You know two things for sure when you get suited up to play in the Shark Tank: It’s going to be loud, and it’s going to be physical.
Our game against San Jose in late January 2013 was no exception. Near the end of the first period, I was carrying the puck through the neutral zone when I saw “Jumbo” Joe Thornton coming to clog up the middle of the ice. I curled to the boards to avoid his stick-check, and the puck flipped up on edge. I looked down for a split second to gather it. When I picked my head back up, everything went black.
I just remember hearing the crowd roaring as I slowly got back to my feet. I’d lost my stick in the collision and I couldn’t find it, so I just skated back to the bench as quickly as I could. I didn’t want to give the crowd anything extra to feed on. When I reached the bench, I knew I had got caught pretty good. There was blood pouring from my nose, and I could feel that I had tweaked my knee, too.
When I limped back to the dressing room, my primary concern was actually my knee, not my head. Subconsciously, you know after taking that hard of a hit that something must be wrong with your head. There’s just no way your brain comes away from that kind of collision unscathed. But in the moment, my head felt fine. I didn’t have any immediate concussion symptoms. The trainers cleaned up my broken nose, put a brace on my knee and I went back out and finished the game.
People reading this who have never played hockey before might be wondering what I was thinking. To be completely honest, as hard as this still is for me to admit, I was telling myself, “They just gave you the C. Get back out there for your teammates.”
The previous summer, right before training camp was supposed to start, I was relaxing with some friends in Toronto when I noticed that I had a voicemail from my teammate Milan Hejduk.
I wasn’t expecting a call from Milan.
When I was a kid growing up in Stockholm in the early 2000s, I used to watch Milan tear it up with my hero, Peter Forsberg, on TV. When I got drafted by the Avalanche, I got to actually know him and had the pleasure of sitting right next to him the locker room. I just tried to absorb everything he did.
I listened to the voicemail and Milan said, “Hey Gabe, let me know when you’re back in Denver, because I want to have a meeting.”
I figured it was a “players only” meeting to plan out the season and what was expected of everyone. I was 19 years old and had just finished my first season in the NHL, so I was just excited to get back to Colorado and be around the guys again.
When I got back to Denver a few days later, Milan texted me to tell me to meet him at the arena in the morning. When I arrived, I noticed that there weren’t many cars in the parking lot. I figured I must be early. Then I walked into the office, and the only people there were me, Milan and Joe Sacco, our coach at the time.
I genuinely had no idea what was going on, so I just tried to keep a poker face.
We all sat down and Milan started speaking, and I almost couldn’t comprehend what he was saying.
He said, “You know, Gabe, my career is starting to come to an end, and I think you’re the one to take over for me as captain.”
It really came out of nowhere. I hadn’t even heard any rumblings that it was a possibility. I didn’t know what to think. After the initial shock, I was overwhelmed with feelings of pride. It was so humbling that Milan and our staff believed that I was the man for the job. They were making me the youngest captain in NHL history.
I remember I called my dad from the parking lot right after the meeting and told him the news, and I was at a loss for words.
He was just as shocked as I was.
From that day on, I felt such a tremendous responsibility to live up to the bar set by former Avalanche captains like Milan, Adam Foote and Joe Sakic.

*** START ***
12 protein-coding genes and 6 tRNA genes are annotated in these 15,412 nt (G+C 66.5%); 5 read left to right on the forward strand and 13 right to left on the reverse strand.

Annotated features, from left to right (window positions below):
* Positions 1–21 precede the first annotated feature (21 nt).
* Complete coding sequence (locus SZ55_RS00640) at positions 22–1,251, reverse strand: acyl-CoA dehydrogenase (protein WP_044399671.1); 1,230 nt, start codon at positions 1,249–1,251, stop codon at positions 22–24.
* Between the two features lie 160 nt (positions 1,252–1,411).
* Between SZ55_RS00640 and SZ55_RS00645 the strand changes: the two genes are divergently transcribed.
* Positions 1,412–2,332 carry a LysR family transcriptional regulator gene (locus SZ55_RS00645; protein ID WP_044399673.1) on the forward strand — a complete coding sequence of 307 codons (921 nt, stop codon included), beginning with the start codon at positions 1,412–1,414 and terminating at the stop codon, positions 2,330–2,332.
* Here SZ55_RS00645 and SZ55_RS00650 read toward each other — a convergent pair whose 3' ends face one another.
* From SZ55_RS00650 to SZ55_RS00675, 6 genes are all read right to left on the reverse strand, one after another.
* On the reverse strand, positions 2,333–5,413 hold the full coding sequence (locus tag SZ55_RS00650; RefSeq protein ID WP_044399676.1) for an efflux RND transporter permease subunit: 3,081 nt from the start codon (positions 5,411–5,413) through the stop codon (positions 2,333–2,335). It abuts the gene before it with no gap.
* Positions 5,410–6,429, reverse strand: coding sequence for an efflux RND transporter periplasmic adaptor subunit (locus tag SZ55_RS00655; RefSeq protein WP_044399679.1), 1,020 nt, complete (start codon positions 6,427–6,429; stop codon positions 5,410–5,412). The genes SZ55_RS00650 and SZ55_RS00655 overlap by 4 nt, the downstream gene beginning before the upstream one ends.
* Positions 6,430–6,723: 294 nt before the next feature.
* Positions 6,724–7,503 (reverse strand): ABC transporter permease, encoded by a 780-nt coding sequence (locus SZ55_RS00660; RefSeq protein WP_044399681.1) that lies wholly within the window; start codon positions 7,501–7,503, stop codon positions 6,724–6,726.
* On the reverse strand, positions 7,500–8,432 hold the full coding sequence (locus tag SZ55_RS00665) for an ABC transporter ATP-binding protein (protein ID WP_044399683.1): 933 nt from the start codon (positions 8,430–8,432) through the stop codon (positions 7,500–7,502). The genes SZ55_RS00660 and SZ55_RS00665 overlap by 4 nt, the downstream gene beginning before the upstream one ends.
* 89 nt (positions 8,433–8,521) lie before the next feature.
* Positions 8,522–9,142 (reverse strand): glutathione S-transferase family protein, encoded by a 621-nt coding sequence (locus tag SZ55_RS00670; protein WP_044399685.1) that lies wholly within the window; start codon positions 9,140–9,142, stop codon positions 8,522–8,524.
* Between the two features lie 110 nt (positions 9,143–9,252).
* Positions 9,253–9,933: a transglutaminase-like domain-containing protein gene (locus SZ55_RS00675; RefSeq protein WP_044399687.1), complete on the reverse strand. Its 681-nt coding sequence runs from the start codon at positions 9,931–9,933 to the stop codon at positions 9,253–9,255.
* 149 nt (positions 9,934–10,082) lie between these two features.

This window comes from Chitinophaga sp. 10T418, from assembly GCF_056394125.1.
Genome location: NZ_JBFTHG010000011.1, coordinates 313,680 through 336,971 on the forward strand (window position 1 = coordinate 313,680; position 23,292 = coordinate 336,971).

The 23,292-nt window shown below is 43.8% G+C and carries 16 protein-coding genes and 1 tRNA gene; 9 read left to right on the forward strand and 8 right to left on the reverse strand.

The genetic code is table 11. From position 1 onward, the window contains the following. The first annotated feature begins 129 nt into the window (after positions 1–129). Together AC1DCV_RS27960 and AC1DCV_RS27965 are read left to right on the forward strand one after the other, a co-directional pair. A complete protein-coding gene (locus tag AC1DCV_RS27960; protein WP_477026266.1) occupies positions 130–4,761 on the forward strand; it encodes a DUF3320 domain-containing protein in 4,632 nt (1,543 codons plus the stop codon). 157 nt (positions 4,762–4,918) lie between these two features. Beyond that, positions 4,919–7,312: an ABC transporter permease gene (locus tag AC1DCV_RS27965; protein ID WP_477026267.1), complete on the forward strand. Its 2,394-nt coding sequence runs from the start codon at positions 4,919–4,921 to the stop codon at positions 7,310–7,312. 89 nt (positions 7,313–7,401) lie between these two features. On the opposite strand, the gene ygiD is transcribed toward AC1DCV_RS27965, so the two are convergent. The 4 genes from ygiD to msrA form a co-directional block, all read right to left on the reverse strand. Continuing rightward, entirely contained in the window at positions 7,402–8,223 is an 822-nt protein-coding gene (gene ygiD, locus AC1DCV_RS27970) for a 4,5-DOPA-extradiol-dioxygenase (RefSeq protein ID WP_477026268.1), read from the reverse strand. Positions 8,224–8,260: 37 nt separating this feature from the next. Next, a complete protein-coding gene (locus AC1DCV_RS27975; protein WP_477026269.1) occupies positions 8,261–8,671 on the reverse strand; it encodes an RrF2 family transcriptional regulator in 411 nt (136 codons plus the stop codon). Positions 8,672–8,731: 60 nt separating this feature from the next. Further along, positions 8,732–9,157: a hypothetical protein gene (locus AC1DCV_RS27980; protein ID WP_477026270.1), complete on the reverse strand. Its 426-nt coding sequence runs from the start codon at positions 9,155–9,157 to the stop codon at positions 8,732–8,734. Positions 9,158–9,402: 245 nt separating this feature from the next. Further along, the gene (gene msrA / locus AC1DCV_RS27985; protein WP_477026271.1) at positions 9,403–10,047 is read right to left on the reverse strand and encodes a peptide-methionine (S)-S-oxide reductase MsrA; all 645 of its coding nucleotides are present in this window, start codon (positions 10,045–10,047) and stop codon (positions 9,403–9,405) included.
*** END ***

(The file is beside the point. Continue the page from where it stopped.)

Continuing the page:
There’s two things every captain remembers: The first time they see the C stitched on the front of their sweater, and the first time they have to call a players only meeting. During my first one, I think I probably spoke for about 15 seconds before throwing it over to Paul Stastny or one of the other veterans. My voice was a little shaky. I can’t even remember what I said. I just remember looking out at everyone’s faces and trying to make sense.
Being a young captain, I knew that I would have to primarily lead by example on the ice. So when I got caught by that huge hit in San Jose just a few games into the lockout-shortened 2012-13 season, nothing was going to keep me out of that game.
In retrospect, I should have made a better decision.
We flew to Edmonton after the game, and when I woke up at the hotel the next morning, my head was throbbing. It felt like two cement blocks were pushing against the sides of my skull. I remember my alarm kept going off, and the sound was just killing me. When I looked down at my phone to call our trainer, the brightness was so excruciating that I had to turn away.
As crazy as this sounds, when our trainer asked me how I was feeling, my instincts took over and I said, “Ah, you know, I’m feeling alright.”
Thankfully, I did admit that I had a headache. He told me to come to rink to get checked out. In my head, I was still thinking that I’d play that night. But when I lay down on the trainer’s table and stared up at the ceiling, the glare from the fluorescent lights were excruciating. I actually had to put a towel over my face because the light was bothering me even with my eyes closed.
It felt like two cement blocks were pushing against the sides of my skull.
It felt like I had a headache right behind my eyelids, in addition to my regular headache. It was like a double headache. Then I heard the guys laughing and joking in the locker room, and the noise was making me irritated. It was the weirdest thing, because as a hockey player, that’s why you absolutely love coming to the rink every day — to hear that banter. But now it was really bothering me.
On top of that, I had 20 guys coming into the trainer’s room, one after the other, asking me how I was doing. They just wanted to show their support, but it was tough because I couldn’t help but put on a brave face and lie about how I was feeling.
“Oh, don’t worry, bud. I’ll be good to go tomorrow night.”
In the business we’re in, momentum is everything. If one guy is moping around, it spreads really quickly to everyone in the room. So you constantly want to be spreading good energy to your teammates. You don’t want to admit that you’re suffering and bum your teammates out — or distract them at all.
Having a concussion is physically painful, but the mental anguish it causes creates an even more dangerous cycle. You don’t know how to articulate the pain you’re feeling and make people understand, and you also don’t want to let them down. It feels like you’re trapped in your own little bubble, and you don’t know how to deal with it.